The Rings of Akhaten ReKapped!

Summer is coming to an end, and the wind is blowing reddened leaves from the trees. The Doctor reads a brand-new copy of The Beano Summer Special 1981, then looks up to see Dave Oswald trying to flatten out a map. A leaf blows into Dave’s face and he stumbles back – into the path of an oncoming car!

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“Oh my stars!” Ellie Ravenwood exclaims, pulling him out of the car’s way. “Are you alright?” Dave’s more than alright now…

A rainy night, and Ellie and Dave shelter under an umbrella, rushing back to Ellie’s house. “So I’ve got something for you,” he tells her and he produces that same leaf. “This exact leaf had to grow in that exact way, in that exact place, so that precise wind could tear it from that precise branch, and make it fly into this exact face at that exact moment. And if just one of those tiny little things had never happened, I’d never have met you. Which makes this the most important leaf in human history.” The Doctor walks away as they share their first kiss.

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Dave and Ellie get married and have a baby – and her name is Clara.

And the Doctor finally watches Clara and her Dad, the former clutching a book – 101 Places to See, now owned by Clara, but once owned by her Mum – at Ellie’s funeral.

Ellie's grave

Back in the TARDIS, he reviews all he’s learned about Clara: “She’s just a girl. How can she be? She can’t be! She is! She can’t be… She’s not possible.”

24-year-old Clara waits in her house, once more holding 101 Places to See. And then there’s the sound of ancient engines…

Clara has no idea where in all of time and space she’d like to go, so the Doctor simply takes her to see something awesome: the Rings of Akhaten. Seven planets orbiting one sun, a star where the Sun-Singers of Akhet believe all life began. “It’s a nice story,” the Doctor concludes.

The TARDIS materialises in the middle of the Festival of Offerings on the asteroid, Tiaanamat, a Festival celebrating the holy period of time when the seven worlds align and the golden pyramid (containing within, the mysterious ‘Grandfather’) shines against the sun.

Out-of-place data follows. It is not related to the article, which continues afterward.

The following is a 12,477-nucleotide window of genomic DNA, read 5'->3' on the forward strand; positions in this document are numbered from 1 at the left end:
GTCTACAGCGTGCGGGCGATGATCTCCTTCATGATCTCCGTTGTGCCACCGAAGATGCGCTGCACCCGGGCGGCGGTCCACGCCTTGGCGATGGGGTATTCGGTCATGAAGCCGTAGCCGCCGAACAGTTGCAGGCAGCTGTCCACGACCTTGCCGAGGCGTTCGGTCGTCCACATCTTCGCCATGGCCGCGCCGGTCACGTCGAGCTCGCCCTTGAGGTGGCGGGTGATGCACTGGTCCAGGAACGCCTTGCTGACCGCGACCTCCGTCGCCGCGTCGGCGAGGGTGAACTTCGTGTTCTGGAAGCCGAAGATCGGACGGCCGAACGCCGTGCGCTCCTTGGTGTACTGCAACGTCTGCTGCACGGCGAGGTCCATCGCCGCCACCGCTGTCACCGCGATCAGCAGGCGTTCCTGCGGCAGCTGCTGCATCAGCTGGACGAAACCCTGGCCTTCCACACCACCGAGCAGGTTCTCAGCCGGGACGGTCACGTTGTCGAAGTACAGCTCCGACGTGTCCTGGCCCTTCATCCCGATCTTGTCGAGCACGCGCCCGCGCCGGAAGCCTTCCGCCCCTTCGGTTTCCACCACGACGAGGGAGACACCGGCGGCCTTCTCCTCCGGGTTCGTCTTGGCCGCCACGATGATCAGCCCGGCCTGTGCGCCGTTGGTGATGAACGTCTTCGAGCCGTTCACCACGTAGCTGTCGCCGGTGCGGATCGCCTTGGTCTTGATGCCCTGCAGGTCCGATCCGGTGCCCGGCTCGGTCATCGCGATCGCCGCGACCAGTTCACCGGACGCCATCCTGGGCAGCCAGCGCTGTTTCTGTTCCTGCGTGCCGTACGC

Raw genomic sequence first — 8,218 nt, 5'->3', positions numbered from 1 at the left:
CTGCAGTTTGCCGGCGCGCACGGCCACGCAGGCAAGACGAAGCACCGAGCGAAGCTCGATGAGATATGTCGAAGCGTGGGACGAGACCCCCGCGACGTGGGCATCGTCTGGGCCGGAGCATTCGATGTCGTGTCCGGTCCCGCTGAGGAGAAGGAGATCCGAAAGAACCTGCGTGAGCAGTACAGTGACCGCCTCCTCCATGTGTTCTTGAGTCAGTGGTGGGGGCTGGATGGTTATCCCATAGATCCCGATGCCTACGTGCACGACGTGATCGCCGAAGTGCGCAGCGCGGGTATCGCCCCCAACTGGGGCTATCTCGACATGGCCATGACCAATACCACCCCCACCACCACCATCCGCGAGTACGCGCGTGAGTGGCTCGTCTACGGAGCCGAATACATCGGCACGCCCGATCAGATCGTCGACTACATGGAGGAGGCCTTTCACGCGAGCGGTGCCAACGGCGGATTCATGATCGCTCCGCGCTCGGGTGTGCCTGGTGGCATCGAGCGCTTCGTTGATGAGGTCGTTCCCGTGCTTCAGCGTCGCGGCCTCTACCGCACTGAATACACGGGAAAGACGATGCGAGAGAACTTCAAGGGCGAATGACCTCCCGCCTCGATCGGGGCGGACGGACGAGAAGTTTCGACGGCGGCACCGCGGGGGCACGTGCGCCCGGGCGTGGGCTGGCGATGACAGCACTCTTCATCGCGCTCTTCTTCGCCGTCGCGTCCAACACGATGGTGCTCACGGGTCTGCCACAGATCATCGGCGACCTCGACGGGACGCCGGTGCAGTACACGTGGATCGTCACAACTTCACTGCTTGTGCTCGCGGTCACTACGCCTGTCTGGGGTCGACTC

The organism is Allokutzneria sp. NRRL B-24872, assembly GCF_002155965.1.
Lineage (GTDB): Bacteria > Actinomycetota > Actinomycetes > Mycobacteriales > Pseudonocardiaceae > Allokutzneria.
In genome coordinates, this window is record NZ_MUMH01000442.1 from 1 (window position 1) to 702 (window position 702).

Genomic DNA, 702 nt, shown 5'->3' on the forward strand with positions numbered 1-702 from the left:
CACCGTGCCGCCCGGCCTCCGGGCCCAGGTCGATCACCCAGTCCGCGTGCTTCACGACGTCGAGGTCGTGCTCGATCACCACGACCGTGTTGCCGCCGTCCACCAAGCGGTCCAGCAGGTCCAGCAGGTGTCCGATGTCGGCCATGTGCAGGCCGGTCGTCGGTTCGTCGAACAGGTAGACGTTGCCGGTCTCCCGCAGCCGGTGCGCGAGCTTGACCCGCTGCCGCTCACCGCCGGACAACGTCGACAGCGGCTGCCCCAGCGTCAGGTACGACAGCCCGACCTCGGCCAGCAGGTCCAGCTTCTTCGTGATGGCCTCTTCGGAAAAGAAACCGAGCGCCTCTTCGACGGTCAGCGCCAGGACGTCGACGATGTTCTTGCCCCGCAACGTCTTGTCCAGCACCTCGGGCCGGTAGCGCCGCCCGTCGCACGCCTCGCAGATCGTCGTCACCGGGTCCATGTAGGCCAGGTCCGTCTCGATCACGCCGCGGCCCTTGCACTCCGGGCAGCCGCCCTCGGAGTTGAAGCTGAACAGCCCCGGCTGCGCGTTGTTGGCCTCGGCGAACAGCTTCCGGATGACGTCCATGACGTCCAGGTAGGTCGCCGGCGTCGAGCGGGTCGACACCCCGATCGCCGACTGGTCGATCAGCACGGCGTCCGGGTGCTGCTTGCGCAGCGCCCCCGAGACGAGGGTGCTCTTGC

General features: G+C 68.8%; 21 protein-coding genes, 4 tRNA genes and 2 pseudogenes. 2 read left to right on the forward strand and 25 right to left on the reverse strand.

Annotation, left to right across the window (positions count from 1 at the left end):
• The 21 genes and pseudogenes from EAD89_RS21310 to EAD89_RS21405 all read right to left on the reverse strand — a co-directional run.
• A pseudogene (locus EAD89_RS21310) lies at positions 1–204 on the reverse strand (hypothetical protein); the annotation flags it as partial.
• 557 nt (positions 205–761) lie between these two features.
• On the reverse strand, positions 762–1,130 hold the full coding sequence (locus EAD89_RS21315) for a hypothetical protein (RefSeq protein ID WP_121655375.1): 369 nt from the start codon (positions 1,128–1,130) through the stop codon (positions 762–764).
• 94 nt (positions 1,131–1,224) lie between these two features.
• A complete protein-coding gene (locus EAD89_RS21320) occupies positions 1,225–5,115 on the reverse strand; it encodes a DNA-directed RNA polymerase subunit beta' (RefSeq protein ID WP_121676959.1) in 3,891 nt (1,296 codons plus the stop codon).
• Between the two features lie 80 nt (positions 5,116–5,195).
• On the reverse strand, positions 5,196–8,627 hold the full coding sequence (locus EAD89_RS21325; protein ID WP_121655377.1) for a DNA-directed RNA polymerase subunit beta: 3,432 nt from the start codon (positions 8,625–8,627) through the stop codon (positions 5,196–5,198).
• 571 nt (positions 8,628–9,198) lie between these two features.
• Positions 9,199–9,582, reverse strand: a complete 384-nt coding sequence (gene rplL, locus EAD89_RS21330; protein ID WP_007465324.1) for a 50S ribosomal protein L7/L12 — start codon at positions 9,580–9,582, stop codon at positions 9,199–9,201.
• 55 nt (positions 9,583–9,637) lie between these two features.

Clara meets Dor’een, who asks her if she’d like to rent a moped. Clara has no money – but that’s alright. They don’t use money in Akhaten; they use objects with personal, sentimental value as currency. “Psychometry,” the Doctor explains. “Objects psychically imprinted with their history.” Nonetheless, she doesn’t need a moped – yet. Clara marvels at the vast array of aliens all bustling around the Tiaanamat market – Panbabylonians, Lucanians, a Lugal-Irra-Kush, a Hooloovoo, Ceth Luketh, Qom Vo Tivig, a Terraberserker of the Kodion Belt… and she soon loses the Doctor.

But she does stumble into the scared Queen of Years, hiding from those who want to take her to sing to the fabled Old God. The Vigil stalk the corridors, their haunting voices calling out for her. The Queen of Years needs to hide, and Clara knows the perfect box.

The Vigil

But when she gets to the TARDIS, she can’t get in. “I don’t think it likes me!” Clara complains, and the two duck behind the space-time ship to hide instead. Merry Galel – The Queen of Years – explains that she knows every chronicle, every poem, every legend, every song; the vessel of Akhaten’s history. It’s her job to continue the never-ending Long Song, a lullaby designed to keep Grandfather – the Old God – asleep. And she’s, quite simply, scared she’ll get it wrong.

Clara remembers that she used to be afraid of being lost. “It doesn’t matter where you are,” Ellie’s voice echoes in Clara’s head, “in the jungle or the desert or on the moon… However lost you might feel, you’ll never really be lost – not really. Because I will always be here. And I will always come and find you. Every single time.”

Clara leads Merry to the Sun-Singers, and she and the Doctor join a massive congregation.

Lay down, my warrior…

The Grandfather

In the pyramid, the role of Chorister passes to Rezh Baphix, who sings to a red-robed mummy: Grandfather, imprisoned in a glass box. Back on Tiaanamat, the Sun-Singers bring Merry out in front of the congregation. She begins to sing, and the pyramid opens up, Baphix singing in harmony with her.

Akhaten… Oh, God of Akhaten…Oh, God of – Oh, God of – Oh, God of Akhaten…

“It’s been going for millions of year, Chorister handing over to Chorister, generation after generation after generation,” the Doctor tells Clara. The congregation hold up gifts of value – sacrifices to the Old God – that fizzle in the air and disappear.